Monday, March 20, 2006

The politics of the court case

Terry Frank had a number of points in her comment yesterday on the proposed amendment to the Tennessee Constitution that I think deserve a thorough review. Terry first states the obvious:

I don't think Bredesen wants it on the ballot just IN CASE he has an opponent.

Ladies and Gentlemen, on this point I think that Terry is right on the money. Homosexual "marriage" proved to be a winning issue for the President in 2004 in this respect: This same issue was on the ballot in 11 States and, if I recall the math correctly, the President won 10 of those 11, with only Oregon going for John Kerry.

Bredesen is doing a fine job maintaining his popularity by playing Mr. Conservative. As we all know, this is nothing more than an act. Real conservatives don't take money from Emily's List and from various gay "rights" groups, but Phil Bredesen has. Since aborticide or gay marriage did not come up in the last campaign for Governor (the primary focus was TennCare and the incompetence of the outgoing Sundquist administration) Bredesen was able to be ambiguous about social issues in this socially conservative State. If this amendment makes it to the ballot, Bredesen has to take a position in order to insure the money keeps coming from the people that Bredesen gets his money from. If Bredesen has to do this, he loses a huge number of votes and could gain an opponent who could beat him by simply saying "I am more conservative than Phil Bredesen."

The Democrats don't want this on the ballot because the GOP could possibly take over the house.

I agree that having this on the ballot will not hurt the Republicans in the least, and it could help them. However, in the wake of Tennessee Waltz, the GOP is in a pretty good position to take over the House anyway, regardless of whether the gay marriage issue appears on the ballot or not.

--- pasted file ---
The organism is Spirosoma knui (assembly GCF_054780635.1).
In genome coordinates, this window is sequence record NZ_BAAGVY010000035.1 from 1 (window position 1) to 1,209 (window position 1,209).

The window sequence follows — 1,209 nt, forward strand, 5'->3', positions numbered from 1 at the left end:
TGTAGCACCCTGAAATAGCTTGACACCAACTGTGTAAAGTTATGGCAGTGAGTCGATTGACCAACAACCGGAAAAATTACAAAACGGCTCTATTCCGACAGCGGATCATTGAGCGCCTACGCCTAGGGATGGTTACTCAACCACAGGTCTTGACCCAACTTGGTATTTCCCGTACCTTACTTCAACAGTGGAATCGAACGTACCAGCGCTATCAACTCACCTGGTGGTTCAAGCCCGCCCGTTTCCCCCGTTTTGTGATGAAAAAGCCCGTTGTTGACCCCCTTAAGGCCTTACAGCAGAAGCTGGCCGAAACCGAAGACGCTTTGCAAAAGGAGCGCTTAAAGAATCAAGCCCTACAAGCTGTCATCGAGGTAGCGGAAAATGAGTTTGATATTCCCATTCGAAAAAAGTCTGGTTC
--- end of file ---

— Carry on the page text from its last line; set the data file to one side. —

It may be that the Other Side is concerned about anything that could help the GOP, but I think there is something
larger at work here, that Terry addresses in her next point:

The ACLU just wants to hold it off so gay marriage can possibly get a foothold in other states, in other words, they want to slow down the momentum of those who defend the definition of marriage as one man and one woman.

I agree that this is very likely the ACLU's strategy, they have a larger agenda than the homosexual groups that they are representing. These groups, however, want the amendment off the ballot for another reason: They know that if they can get the Supreme Court to agree that they did not have enough time to prepare a counter-campaign, that the entire process of passing this amendment will have to be repeated. That means that under the Constitution, the public will not get a vote on the question until 2010.

They can't stop people from voting, they can only put if off.

The so-called "gay rights" groups know that the people at-large are not on their side in this matter. Knowing this, "putting it off" is their strategy. They are hoping that if the Supreme Court decides in their favor, the four years we have to wait to bring this to a conclusion will derail the momentum in its favor. I am hoping that the Court sees this for what it is: a stall tactic designed to prevent the people of Tennessee from exercising their constitutional prerogative.


At Tuesday, March 21, 2006 10:57:00 AM, Blogger Rob Huddleston said...

Dave -

Yes, but is the ACLU willing to take the public backlash when the lottery is invalidated along with the marriage amendment?



At Tuesday, March 21, 2006 11:29:00 AM, Blogger Deacon David Oatney said...

I am wondering if this is just as much these so-called gay "rights" groups as it is the ACLU. They have had plenty of time to prepare-and they and we know that. This is a deliberate attempt to pull a legally present amendment from the ballot.

Now the ultimate question: How will the Court rule?


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